Exercise Tolerance Testing

What is an exercise stress test?

An exercise stress test is used to measure the effect of exercise on your heart.
 

Why is this test performed?

Reasons why an exercise stress test may be performed include:
-Chest pain (rule out coronary artery disease)
-Worsening angina
-History of heart attack
-Angioplasty or heart bypass surgery
-To identify heart rhythm changes that may occur during exercise
-To further test for a heart valve problem
-To evaluate your heart before surgery or before beginning an exercise program
 

How is this test performed?

The technician will place 10 electrodes to your chest. These patches are attached to an ECG monitor that follows the electrical activity of your heart during the test.
 
You will walk on a treadmill or pedal on an exercise bicycle. Gradually, you will be asked to walk or pedal faster and with an incline. While you exercise, your heart is measured with an electrocardiogram (ECG). The test will continue until:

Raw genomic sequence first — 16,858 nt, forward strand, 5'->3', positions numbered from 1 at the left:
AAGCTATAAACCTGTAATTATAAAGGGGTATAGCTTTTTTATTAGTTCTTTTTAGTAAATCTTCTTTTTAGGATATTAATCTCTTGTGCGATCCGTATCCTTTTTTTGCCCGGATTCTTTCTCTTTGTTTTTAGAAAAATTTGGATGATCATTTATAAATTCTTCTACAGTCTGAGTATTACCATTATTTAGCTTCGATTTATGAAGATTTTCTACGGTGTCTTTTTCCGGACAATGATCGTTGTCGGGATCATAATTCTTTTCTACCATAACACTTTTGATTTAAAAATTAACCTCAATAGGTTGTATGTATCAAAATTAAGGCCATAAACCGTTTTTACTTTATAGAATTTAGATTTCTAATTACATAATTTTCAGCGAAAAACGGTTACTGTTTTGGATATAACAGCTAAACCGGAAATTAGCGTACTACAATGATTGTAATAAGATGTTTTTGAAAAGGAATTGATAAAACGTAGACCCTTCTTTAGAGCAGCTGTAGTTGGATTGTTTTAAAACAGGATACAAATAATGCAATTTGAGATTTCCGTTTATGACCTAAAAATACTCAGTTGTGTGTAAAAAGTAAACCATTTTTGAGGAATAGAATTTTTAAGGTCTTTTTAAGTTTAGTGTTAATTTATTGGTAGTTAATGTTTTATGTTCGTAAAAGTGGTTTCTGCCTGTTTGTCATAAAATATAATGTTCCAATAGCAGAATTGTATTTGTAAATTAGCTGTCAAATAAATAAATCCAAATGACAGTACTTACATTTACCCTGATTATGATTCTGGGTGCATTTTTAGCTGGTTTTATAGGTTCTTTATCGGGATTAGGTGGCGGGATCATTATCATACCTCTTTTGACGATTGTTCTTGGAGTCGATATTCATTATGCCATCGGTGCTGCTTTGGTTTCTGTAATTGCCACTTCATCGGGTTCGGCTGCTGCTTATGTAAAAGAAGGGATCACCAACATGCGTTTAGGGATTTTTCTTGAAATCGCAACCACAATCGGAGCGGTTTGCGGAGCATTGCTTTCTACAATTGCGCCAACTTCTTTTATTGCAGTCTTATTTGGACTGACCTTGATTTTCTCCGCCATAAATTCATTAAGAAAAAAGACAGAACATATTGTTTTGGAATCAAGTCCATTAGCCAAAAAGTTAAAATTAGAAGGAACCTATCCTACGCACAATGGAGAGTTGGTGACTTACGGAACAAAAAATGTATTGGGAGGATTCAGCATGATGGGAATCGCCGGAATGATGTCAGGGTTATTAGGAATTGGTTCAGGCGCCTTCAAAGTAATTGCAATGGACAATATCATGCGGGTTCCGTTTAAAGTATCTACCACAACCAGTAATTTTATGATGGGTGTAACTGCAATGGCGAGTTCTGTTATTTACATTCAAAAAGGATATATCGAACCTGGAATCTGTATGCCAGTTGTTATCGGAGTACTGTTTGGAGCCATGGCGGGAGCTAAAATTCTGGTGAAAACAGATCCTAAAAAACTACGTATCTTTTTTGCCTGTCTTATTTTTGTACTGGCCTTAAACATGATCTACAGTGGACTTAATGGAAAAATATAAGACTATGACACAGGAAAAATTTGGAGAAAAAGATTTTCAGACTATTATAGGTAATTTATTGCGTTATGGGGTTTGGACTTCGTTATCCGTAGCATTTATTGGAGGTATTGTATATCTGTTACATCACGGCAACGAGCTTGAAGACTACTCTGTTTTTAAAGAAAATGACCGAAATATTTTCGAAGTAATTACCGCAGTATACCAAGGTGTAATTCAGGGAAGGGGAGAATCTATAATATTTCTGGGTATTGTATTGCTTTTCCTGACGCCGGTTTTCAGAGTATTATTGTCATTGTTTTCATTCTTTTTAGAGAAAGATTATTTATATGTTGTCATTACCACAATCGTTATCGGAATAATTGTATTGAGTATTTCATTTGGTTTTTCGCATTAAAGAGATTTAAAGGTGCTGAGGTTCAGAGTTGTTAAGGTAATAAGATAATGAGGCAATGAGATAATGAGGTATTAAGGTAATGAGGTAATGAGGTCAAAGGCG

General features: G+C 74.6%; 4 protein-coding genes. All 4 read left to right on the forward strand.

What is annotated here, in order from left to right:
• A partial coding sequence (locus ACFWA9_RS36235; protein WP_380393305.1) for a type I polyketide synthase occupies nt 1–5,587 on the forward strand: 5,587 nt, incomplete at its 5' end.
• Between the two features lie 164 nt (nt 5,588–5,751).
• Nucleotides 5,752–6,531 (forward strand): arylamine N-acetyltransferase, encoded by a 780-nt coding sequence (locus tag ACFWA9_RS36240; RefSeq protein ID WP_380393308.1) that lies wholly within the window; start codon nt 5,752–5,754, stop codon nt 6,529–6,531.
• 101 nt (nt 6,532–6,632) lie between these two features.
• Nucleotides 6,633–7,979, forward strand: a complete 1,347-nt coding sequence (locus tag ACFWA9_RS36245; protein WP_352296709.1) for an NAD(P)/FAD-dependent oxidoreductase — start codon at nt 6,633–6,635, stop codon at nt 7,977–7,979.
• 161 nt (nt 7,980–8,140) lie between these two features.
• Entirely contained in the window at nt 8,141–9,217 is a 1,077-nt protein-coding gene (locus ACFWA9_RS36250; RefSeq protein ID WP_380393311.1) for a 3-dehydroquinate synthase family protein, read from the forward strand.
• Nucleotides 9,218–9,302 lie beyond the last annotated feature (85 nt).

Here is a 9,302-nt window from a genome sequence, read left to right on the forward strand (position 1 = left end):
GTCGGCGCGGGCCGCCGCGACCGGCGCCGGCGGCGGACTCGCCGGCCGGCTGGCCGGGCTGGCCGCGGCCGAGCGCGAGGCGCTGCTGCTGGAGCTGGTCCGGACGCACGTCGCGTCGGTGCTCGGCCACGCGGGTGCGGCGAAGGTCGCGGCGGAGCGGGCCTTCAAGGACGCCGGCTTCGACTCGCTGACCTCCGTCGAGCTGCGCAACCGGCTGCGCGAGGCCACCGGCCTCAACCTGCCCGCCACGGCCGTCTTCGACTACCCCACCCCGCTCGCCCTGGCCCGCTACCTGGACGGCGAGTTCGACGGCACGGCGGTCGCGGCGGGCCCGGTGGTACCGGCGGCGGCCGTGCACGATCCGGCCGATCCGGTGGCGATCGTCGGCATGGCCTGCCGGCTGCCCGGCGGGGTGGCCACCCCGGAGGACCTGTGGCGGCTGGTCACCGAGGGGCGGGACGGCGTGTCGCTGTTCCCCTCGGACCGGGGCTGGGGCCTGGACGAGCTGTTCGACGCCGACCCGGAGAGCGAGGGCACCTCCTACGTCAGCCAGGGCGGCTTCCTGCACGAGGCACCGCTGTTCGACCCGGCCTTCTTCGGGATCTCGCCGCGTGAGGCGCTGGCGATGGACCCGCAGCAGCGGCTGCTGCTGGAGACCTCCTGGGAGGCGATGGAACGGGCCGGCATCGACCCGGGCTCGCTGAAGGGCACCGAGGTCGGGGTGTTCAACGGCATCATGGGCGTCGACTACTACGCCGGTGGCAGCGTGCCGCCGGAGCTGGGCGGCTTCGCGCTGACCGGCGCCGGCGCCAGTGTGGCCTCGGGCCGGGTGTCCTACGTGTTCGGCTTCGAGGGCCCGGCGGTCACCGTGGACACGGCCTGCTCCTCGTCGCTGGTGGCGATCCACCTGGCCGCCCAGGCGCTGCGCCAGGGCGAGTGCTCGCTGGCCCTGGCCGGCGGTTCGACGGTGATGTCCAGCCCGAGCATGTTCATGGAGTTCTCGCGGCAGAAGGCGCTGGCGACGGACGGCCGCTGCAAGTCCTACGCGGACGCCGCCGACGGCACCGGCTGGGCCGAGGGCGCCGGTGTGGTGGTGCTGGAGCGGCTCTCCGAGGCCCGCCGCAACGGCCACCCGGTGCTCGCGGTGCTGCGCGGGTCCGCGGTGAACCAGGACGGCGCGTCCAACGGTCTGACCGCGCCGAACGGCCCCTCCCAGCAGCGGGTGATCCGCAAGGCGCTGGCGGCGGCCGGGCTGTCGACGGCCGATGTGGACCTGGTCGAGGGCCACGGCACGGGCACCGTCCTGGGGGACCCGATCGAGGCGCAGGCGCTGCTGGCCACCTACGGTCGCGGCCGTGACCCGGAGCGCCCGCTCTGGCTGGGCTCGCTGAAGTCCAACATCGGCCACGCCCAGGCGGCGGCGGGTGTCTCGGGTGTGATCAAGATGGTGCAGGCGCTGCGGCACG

-You reach a target heart rate
-You develop chest pain or a change in blood pressure that is concerning
-CG changes suggest that your hear muscle is not getting enough oxygen
-You are too tired or have symptoms that prohibit you from continuing
 
You will be monitored for 10-15 minutes after exercising, or until your heart rate returns to baseline. The total time of the test is around 60 minutes.
 

How do I prepare for an exercise stress test?

Before your exercise stress test, make sure to:
-Wear comfortable shoes and clothing that allow for exercise
-Avoid caffeine or alcohol prior the day of the test
-Avoid food and drink three hours prior to the test